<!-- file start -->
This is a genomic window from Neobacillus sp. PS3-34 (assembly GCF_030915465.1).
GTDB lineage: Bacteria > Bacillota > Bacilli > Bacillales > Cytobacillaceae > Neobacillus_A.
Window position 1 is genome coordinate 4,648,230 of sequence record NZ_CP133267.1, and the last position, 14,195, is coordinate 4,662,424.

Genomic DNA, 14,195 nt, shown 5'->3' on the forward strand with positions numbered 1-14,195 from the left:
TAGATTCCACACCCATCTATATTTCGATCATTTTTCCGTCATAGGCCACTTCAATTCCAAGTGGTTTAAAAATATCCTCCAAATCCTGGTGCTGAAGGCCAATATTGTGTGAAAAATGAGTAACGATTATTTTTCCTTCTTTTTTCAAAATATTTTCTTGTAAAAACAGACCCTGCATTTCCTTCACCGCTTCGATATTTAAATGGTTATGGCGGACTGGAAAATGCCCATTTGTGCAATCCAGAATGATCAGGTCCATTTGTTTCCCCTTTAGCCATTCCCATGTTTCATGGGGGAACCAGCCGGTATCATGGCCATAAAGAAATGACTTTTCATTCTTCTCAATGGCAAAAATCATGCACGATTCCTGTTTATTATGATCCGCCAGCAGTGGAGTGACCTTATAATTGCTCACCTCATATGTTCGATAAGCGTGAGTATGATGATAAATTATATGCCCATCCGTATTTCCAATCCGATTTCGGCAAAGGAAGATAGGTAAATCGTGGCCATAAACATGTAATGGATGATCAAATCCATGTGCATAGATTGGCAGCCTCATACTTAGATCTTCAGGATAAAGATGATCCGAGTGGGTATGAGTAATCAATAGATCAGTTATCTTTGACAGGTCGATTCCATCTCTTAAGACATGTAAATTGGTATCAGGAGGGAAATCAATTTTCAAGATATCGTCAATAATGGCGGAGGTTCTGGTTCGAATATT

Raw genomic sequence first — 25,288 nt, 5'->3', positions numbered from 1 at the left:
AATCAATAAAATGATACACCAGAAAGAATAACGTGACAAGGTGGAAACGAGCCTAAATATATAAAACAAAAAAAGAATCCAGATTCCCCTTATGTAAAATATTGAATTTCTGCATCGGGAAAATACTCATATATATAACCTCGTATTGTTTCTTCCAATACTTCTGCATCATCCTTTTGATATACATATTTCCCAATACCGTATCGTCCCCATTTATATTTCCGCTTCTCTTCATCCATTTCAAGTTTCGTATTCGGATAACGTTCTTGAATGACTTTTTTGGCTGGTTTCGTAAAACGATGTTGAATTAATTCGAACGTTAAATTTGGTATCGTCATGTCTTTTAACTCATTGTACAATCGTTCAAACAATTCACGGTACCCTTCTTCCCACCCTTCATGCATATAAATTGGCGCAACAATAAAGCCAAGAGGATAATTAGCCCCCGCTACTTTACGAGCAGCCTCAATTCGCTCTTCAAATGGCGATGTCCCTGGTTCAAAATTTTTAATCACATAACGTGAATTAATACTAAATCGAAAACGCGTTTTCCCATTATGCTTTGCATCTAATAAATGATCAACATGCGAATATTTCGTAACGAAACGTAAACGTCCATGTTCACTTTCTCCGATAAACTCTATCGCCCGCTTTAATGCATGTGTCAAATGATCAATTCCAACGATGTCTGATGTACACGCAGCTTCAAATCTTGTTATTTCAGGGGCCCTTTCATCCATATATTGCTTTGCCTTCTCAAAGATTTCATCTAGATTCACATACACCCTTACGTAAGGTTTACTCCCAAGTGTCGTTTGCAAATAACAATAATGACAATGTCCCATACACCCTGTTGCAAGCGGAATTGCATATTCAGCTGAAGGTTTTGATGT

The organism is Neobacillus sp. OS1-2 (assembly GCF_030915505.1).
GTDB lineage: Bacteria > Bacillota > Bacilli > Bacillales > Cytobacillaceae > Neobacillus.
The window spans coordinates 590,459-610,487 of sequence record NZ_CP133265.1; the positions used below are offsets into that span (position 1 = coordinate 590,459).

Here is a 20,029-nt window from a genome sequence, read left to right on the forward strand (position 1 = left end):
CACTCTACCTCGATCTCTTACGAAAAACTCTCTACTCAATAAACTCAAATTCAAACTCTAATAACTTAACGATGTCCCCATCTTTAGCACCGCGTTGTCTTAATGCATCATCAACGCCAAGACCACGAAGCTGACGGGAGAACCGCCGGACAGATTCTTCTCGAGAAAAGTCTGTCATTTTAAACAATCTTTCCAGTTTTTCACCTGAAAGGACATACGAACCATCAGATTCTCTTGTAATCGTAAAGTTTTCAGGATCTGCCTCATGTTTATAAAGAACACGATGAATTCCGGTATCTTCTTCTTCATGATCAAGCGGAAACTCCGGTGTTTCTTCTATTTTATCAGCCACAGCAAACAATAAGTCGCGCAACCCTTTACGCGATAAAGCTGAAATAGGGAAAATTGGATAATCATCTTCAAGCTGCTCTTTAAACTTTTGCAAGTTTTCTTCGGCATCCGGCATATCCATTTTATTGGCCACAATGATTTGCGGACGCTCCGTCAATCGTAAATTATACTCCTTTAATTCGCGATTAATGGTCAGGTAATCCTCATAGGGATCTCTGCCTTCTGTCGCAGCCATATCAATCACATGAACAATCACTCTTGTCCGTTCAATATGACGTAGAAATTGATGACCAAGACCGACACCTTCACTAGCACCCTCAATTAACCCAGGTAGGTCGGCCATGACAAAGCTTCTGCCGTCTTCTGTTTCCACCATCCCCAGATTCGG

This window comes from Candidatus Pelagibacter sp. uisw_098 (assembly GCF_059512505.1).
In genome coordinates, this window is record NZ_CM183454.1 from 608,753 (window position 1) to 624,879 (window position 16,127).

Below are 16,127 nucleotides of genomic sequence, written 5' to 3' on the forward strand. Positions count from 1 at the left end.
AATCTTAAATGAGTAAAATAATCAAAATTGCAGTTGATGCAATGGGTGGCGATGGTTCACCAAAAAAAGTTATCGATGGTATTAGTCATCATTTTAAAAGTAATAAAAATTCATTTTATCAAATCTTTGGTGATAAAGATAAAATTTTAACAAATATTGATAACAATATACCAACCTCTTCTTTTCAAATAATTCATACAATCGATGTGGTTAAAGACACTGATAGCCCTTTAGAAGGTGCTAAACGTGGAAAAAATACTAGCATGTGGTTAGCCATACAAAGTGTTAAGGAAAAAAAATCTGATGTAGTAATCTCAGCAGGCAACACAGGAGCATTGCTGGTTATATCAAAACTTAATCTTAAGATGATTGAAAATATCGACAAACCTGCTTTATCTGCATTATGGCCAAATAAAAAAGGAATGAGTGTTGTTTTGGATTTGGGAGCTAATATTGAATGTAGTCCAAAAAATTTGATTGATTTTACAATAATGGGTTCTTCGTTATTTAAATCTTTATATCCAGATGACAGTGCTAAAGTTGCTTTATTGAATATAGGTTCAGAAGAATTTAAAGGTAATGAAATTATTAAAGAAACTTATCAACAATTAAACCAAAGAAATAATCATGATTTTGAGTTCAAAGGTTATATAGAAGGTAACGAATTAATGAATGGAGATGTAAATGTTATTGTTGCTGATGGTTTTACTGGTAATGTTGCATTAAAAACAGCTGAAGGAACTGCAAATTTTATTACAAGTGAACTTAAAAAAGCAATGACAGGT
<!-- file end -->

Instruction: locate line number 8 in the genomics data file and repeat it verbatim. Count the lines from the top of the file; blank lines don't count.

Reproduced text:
The organism is Neobacillus sp. OS1-2 (assembly GCF_030915505.1).